These Boston Apprenticeships Are Pushing the Economy Toward Equity

Donan Cosme was only 15 when he found himself in the crosshairs of gang life, facing off against a member of a competing gang, guns raised. More than a decade later, these two men would meet again — not as rivals, but as colleagues and fellow apprentices in Boston’s Sprinkler Fitters Local Union 550.

“We’ve put our differences aside and we can work together like it never happened,” Cosme, 30, said. “This is what’s possible when you give people a second opportunity to make something of themselves.”

Cosme credits this second opportunity to Operation Exit, a program that provides formerly incarcerated and at-risk residents with the skills and support necessary to enter apprenticeships in building trades, culinary arts and the tech industry. The program has placed dozens of graduates into career-track apprentice opportunities that pay well above the city’s living wage.

Read the full article in Next City>>>

Expansion of CalEITC to Reach More than One Million Additional Low-Income Working Families

 

On June 27, Governor Jerry Brown signed a budget that significantly expands the California Earned Income Tax Credit (CalEITC), a refundable state tax credit that increases the economic security of low-income working families. Effective for the 2017 tax year, low-income workers with self-employment income and working families with incomes up to about $22,300 will be able to benefit from the credit. Initial estimates from the Institute of Taxation and Economic Policy indicate that more than one million additional families could benefit under the expansion.

“The expansion of CalEITC represents a significant step toward creating a more equitable California, one in which all Californians, no matter race, gender, or socioeconomic status, can thrive and reach their full potential.” – Lewis Brown, Senior Associate, PolicyLink

Read Full Statement at Children's Defense Fund -- California 

Six New Cities Selected for Equitable Economic Development Fellowship

The National League of Cities (NLC), PolicyLink, and the Urban Land Institute (ULI) announced the selection of six additional cities for participation in the organizations’ jointly-supported Equitable Economic Development Fellowship: Austin, Baltimore, Louisville, Nashville, Phoenix and Sacramento.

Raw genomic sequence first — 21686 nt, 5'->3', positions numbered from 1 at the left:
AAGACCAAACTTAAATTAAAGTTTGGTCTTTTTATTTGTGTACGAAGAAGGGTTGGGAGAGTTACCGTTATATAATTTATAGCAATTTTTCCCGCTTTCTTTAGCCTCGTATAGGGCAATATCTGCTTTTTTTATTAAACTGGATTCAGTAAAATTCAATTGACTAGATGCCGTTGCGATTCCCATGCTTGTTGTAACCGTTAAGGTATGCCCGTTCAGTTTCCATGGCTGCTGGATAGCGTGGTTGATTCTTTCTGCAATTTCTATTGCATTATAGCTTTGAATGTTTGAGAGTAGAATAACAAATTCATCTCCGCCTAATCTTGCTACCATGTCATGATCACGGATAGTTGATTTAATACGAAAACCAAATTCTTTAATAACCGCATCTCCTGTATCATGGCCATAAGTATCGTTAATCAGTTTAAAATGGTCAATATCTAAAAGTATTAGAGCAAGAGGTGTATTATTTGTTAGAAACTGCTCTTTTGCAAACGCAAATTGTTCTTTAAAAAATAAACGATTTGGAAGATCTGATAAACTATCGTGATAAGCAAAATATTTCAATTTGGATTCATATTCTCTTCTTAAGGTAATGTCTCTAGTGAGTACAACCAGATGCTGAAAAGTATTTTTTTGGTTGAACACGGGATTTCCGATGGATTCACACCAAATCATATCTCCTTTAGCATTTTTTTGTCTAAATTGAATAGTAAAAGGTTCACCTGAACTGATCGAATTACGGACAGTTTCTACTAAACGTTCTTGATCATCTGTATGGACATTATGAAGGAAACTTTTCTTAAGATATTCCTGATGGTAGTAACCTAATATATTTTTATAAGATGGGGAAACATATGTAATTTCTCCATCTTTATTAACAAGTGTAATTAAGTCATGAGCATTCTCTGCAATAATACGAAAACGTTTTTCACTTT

The fellowship begins today in Washington, D.C., where representatives from each city, as well as those who participated in the 2016-2017 class, will convene to build a shared sense of equitable economic development, hear from the outgoing class of participants, and engage with program sponsors and other guest speakers.

During the year-long fellowship, each city will select an issue or project aimed at spurring inclusive economic growth. Economic development experts from across the country will then provide technical assistance, leadership training and make recommendations to help the cities reach their goals. The cities will also designate fellows within their communities to travel to the other participating cities for peer learning and the sharing of best practices.

"Cities are recognizing that racial and economic inclusion is central to their success," said Angela Glover Blackwell, PolicyLink founder and CEO. "We are excited to work with these economic development leaders who are ready to implement new strategies and approaches that set their cities on a trajectory of equitable growth."

Learn more about this fellowship and read the full press release.

Trump’s Budget Should Enrage Everyone


Back in March, when the Trump Administration released its preliminary budget document for FY2018 (the so-called “Skinny Budget”), PolicyLink called it “a NIGHTMARE for the entire nation — poor and low-income people, middle-income people, people of color, children, seniors, people with disabilities and chronic illnesses, working people, those living in rural areas, those living in urban areas. EVERYONE.” The administration’s final FY2018 budget document, which was released yesterday, confirms that the NIGHTMARE continues…